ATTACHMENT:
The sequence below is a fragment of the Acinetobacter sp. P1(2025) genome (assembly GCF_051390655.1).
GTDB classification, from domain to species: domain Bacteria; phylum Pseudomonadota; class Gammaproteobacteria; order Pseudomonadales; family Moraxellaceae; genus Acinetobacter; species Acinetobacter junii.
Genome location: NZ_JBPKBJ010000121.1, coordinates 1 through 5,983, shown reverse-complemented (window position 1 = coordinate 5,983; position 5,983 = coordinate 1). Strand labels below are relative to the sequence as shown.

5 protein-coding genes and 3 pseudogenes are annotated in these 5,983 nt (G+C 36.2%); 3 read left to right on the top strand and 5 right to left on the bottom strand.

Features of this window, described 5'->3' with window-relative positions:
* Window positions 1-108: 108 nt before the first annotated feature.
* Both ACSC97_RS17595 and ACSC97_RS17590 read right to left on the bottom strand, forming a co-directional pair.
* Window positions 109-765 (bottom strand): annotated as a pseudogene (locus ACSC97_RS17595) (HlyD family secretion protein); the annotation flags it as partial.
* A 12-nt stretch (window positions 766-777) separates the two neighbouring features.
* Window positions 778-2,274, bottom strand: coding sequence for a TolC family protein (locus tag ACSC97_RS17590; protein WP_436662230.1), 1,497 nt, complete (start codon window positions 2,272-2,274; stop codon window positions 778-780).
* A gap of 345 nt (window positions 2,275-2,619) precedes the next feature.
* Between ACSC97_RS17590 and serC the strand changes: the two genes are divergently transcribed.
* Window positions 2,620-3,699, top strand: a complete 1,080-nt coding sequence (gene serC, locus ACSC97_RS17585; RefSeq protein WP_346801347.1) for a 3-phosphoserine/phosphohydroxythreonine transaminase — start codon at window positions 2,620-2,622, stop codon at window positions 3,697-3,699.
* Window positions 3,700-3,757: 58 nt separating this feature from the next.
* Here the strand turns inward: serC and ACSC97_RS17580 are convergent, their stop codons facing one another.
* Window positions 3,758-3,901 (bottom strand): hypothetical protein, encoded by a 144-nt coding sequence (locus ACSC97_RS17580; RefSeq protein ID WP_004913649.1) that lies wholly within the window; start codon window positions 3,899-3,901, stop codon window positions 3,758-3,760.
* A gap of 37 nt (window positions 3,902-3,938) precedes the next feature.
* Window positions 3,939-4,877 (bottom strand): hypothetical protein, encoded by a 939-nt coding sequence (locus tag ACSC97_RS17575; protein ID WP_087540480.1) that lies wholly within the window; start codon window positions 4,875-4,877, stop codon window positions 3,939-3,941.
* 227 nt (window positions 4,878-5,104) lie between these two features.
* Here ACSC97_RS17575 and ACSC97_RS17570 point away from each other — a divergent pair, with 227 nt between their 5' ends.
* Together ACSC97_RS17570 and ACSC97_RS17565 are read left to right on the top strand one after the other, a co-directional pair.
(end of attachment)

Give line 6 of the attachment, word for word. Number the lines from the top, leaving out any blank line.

* Window positions 1-108: 108 nt before the first annotated feature.